3 minutes reading time (538 words)

Breast Cancer: BRCA1/2 Mutations Enhance Chemotherapy’s Efficacy

Breast cancer cell culture.

Carriers of germline variants in the BRCA1 and BRCA2 genes are more likely to experience a pathologic complete response to two different chemotherapy regimens, according to a retrospective study now published in JAMA Oncology.

This study was a secondary analysis of data from the GeparOcto multicenter prospective clinical trial, in which 945 women with different subtypes of high-risk, early-stage breast cancer were randomized to receive either sequential intense dose-dense epirubicin/paclitaxel/cyclophosphamide (iddEPC) or weekly paclitaxel and non-PEGylated liposomal doxorubicin (PM); patients with triple-negative breast cancer (TNBC) who had been randomized to receive PM also received carboplatin (PMCb). Although GeparOcto results showed that overall, there was no difference between the two treatment arms in the trial's primary end point of pathologic complete response rate, they left unanswered the question of whether there was any association between treatment outcome and germline variations in BRCA1/2 and other breast cancer predisposition genes.

For the current study, genetic analyses assessing for variants in BRCA1/2 and 16 other breast cancer predisposition genes were performed in 914 of the 945 women who participated in the trial.

Overall, carriers of BRCA1/2 variants had a higher pathologic complete response rate (60.4%) than those without BRCA1/2 mutations (46.7%). Variations in other breast cancer predisposition genes had no association with therapeutic response. Patients with TNBC had the highest pathologic complete response rates among carriers of BRCA1/2 mutations, with substantial effects in both the PMCb arm (74.3% for BRCA1/2 carriers vs 47.0% for those without BRCA1/2 mutations) and the iddEPC arm (64.7% vs 45.0%). In patients with human epidermal growth factor receptor 2 (HER2)-negative, hormone receptor-positive breast cancer, those with BRCA1/2 mutations also experienced a higher pathologic complete response rate (31.8% vs 11.9%).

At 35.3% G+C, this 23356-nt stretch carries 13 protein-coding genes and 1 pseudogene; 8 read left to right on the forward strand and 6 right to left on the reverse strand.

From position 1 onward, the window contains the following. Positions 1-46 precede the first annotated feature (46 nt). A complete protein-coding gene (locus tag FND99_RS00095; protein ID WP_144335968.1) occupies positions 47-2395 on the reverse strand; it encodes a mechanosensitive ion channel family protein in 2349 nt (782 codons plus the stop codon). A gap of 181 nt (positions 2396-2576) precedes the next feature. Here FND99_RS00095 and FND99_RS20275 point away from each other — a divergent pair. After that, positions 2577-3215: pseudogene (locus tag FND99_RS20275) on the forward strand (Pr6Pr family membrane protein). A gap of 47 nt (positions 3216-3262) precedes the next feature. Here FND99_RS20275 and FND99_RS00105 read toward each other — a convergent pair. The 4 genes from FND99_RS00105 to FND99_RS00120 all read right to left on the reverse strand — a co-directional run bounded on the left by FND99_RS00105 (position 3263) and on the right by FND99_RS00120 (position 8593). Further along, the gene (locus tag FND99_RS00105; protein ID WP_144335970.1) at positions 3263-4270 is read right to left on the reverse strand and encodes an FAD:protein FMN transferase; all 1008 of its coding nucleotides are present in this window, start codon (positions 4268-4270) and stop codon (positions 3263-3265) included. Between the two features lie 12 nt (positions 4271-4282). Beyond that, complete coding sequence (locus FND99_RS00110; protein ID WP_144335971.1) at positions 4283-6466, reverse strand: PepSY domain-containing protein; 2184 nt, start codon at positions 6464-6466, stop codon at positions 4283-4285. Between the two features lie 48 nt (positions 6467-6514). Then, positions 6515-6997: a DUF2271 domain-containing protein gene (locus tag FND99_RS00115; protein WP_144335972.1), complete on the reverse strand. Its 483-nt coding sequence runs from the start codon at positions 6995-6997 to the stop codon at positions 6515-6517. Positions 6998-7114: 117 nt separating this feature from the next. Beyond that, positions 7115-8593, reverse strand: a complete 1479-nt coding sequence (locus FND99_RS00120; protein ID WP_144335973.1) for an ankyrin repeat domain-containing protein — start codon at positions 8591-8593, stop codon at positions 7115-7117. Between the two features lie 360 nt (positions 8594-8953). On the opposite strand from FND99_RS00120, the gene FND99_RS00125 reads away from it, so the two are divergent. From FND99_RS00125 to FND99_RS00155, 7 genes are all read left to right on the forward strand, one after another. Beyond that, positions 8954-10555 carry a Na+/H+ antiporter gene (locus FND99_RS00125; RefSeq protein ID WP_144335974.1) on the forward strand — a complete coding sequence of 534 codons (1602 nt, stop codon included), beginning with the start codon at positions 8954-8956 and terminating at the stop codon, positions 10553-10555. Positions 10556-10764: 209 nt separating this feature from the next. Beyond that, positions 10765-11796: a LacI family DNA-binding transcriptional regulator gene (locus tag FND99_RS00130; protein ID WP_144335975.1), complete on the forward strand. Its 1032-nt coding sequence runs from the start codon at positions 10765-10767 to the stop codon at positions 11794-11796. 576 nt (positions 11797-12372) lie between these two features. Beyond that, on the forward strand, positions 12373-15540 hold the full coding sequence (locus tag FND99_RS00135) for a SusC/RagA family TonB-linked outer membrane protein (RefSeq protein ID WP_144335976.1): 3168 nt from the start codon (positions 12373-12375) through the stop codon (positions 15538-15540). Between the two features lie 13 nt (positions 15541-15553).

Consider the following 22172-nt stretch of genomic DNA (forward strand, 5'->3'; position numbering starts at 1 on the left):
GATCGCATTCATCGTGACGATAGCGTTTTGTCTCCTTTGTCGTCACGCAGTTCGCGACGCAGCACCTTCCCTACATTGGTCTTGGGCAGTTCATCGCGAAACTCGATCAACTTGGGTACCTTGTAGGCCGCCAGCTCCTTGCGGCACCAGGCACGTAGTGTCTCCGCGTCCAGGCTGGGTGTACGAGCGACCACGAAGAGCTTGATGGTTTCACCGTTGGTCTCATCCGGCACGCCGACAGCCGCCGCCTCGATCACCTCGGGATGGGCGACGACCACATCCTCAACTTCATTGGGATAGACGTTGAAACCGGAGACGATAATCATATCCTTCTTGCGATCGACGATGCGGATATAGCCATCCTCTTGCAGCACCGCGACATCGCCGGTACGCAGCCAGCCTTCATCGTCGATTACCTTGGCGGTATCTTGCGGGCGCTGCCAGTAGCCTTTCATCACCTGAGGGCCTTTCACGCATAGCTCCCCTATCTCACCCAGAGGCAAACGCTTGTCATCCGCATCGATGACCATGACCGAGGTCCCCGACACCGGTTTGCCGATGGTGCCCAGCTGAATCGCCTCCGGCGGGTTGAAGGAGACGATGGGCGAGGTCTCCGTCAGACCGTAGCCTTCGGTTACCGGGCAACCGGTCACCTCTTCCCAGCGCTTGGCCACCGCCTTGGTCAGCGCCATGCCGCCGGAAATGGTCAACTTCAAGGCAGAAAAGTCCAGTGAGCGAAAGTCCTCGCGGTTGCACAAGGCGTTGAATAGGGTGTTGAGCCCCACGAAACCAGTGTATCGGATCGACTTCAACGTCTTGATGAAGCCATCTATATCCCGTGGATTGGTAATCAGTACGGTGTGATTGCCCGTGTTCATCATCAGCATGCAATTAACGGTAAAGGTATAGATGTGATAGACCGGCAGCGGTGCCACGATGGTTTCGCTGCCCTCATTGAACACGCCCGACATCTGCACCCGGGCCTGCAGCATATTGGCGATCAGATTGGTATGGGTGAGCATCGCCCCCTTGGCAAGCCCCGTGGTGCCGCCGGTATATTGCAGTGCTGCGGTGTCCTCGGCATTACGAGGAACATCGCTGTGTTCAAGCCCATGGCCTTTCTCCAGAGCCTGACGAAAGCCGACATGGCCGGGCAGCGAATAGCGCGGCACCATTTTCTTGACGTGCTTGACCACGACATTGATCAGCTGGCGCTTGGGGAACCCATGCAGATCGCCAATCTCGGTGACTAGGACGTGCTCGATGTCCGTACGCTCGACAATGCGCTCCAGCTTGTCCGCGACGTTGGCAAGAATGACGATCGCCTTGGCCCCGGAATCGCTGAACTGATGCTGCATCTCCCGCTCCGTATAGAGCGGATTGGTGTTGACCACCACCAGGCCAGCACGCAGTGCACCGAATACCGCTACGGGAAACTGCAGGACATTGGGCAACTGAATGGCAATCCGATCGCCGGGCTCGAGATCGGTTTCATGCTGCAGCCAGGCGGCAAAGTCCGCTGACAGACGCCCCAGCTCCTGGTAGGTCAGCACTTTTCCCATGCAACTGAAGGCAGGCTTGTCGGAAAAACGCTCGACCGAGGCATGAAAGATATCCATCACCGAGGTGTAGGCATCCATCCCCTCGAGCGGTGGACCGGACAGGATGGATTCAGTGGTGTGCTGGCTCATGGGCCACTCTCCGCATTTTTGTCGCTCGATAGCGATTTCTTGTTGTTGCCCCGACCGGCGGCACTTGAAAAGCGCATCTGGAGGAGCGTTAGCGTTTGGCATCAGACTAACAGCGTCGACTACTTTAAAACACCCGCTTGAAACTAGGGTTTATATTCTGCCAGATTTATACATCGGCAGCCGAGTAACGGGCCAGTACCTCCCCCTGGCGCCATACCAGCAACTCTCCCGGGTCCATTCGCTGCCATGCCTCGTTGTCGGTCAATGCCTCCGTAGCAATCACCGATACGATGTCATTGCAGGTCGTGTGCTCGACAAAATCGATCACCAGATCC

"Patients with germline BRCA1/2 variants benefited most from both treatment regimens, while variants in non-BRCA1/2 breast cancer predisposition genes were not associated with therapy response," remark the researchers in their publication in JAMA Oncology, led by first author Esther Pohl-Rescigno, PhD, of the Faculty of Medicine and the Center for Integrated Oncology's Center for Familial Breast and Ovarian Cancer at University Hospital Cologne in Cologne, Germany.

The investigators note that their results confirm those of previous studies indicating that the most effective chemotherapy for germline BRCA1/2-mutated TNBC is platinum based. "In germline BRCA1/2-mutated TNBC, we demonstrate that iddEPC appears to also be effective," they remark, "although with a pathologic complete response rate approximately 10 percentage points lower than that observed in the PMCb arm."

"Of further interest is the high germline BRCA1/2 variant prevalence in [HER2]-negative, hormone receptor-positive breast cancer along with the elevated pathologic complete response rate of germline BRCA1/2 variant carriers compared to noncarriers," add Dr. Pohl-Rescigno and colleagues. "Although [this] subgroup of patients… was small in our study (n=156), we suggest that patients with [HER2]-negative, hormone-receptor positive breast cancer may benefit from BRCA1/2 testing prior to treatment start."

For More Information

Pohl-Rescigno E, Hauke J, Loibl S, et al (2020). Association of germline variant status with therapy response in high-risk early-stage breast cancer: a secondary analysis of the GeparOcto randomized clinical trial. JAMA Oncol. [Epub ahead of print] DOI:10.1001/jamaoncol.2020.0007

​Image credit: Tom Misteli and Karen Meaburn. Courtesy of the National Cancer Institute

Related Posts

By accepting you will be accessing a service provided by a third-party external to https://oncdata.com/


Get the latest updates delivered to your inbox!

Follow Us

Copyright © 2021 Oncology Data Advisor. All rights reserved.